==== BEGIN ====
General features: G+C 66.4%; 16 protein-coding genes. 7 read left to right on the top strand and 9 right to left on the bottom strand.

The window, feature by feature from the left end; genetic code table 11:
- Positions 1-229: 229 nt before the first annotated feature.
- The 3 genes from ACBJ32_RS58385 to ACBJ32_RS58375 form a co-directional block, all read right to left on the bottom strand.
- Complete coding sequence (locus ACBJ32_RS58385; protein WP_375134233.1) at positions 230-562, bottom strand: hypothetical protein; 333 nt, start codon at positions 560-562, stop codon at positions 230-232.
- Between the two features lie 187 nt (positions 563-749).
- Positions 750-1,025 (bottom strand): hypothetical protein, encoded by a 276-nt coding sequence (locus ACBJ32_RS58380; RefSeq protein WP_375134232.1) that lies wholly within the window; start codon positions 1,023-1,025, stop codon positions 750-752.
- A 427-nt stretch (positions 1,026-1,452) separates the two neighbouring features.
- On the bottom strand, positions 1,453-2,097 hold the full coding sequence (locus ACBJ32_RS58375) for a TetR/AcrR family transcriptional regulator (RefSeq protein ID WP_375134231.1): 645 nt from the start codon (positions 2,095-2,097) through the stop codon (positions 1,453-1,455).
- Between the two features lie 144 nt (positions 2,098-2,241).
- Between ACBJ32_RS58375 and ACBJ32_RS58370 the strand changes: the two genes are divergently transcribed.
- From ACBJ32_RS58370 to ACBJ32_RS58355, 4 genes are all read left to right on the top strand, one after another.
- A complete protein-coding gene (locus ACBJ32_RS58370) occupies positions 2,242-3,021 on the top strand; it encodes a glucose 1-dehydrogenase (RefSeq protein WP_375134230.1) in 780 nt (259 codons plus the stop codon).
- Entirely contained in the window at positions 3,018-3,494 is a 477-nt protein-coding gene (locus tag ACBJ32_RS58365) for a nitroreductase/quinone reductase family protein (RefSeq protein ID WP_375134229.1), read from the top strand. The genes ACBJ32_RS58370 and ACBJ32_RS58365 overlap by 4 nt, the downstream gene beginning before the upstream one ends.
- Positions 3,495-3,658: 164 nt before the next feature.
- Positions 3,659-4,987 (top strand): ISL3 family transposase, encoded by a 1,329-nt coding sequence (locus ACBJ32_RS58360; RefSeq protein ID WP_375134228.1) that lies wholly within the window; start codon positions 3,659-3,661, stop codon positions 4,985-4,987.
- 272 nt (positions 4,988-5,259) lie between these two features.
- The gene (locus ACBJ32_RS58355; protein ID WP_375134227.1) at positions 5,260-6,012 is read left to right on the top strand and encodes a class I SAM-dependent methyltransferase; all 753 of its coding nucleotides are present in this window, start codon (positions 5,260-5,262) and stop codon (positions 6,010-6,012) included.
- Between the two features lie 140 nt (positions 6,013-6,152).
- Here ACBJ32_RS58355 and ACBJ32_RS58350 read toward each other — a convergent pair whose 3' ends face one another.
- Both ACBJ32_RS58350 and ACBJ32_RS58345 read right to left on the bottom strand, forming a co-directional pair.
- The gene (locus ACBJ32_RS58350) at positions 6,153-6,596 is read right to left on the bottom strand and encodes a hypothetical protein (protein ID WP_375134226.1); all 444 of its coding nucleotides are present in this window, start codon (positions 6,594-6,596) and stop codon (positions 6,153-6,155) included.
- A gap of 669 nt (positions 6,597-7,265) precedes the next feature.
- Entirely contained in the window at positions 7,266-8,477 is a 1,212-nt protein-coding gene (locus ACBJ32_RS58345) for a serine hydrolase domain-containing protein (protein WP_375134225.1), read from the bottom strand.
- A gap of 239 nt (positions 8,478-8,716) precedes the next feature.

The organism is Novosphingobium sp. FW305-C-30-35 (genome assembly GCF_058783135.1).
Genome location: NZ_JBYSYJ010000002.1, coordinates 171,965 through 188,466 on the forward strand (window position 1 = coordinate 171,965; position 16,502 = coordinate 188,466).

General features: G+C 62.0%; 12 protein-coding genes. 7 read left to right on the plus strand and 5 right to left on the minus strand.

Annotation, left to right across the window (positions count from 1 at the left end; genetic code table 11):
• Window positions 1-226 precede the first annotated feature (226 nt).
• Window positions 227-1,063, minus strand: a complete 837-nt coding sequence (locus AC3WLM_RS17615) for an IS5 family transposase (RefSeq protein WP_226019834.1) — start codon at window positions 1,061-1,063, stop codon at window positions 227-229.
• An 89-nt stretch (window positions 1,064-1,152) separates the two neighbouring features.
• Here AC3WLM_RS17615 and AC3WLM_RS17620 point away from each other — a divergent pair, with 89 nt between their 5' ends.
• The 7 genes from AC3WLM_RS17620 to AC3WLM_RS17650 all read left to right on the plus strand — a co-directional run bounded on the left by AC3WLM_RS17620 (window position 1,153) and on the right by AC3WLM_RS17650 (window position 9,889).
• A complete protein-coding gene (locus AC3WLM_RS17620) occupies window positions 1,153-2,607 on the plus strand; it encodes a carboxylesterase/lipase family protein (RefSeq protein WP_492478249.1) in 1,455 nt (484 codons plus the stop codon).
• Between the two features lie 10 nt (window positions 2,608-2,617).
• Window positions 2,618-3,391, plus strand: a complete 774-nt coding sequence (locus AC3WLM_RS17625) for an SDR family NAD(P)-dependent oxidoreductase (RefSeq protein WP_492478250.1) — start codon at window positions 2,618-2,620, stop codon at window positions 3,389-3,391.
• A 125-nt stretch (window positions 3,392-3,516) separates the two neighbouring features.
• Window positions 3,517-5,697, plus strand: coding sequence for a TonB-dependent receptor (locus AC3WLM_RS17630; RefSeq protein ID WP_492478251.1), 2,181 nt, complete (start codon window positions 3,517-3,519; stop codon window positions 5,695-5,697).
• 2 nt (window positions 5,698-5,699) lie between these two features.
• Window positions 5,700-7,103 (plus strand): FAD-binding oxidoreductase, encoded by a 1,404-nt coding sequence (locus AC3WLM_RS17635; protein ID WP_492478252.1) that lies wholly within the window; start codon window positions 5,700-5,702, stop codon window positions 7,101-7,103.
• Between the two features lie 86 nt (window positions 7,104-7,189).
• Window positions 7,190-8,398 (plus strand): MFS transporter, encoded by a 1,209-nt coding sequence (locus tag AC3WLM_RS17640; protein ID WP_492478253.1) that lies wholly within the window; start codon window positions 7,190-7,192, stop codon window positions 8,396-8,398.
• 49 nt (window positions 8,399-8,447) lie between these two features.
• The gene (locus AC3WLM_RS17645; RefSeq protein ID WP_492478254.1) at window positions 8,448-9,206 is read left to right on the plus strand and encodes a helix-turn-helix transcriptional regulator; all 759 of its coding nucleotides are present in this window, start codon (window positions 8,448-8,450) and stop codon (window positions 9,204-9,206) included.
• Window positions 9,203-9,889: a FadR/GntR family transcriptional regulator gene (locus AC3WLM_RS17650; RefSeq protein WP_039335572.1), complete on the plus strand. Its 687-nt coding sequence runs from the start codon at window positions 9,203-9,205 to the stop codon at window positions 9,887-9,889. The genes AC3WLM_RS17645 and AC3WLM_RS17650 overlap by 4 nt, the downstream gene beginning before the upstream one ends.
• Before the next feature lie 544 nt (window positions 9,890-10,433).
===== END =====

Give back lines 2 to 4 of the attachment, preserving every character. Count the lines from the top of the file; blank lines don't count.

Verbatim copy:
The window, feature by feature from the left end; genetic code table 11:
- Positions 1-229: 229 nt before the first annotated feature.
- The 3 genes from ACBJ32_RS58385 to ACBJ32_RS58375 form a co-directional block, all read right to left on the bottom strand.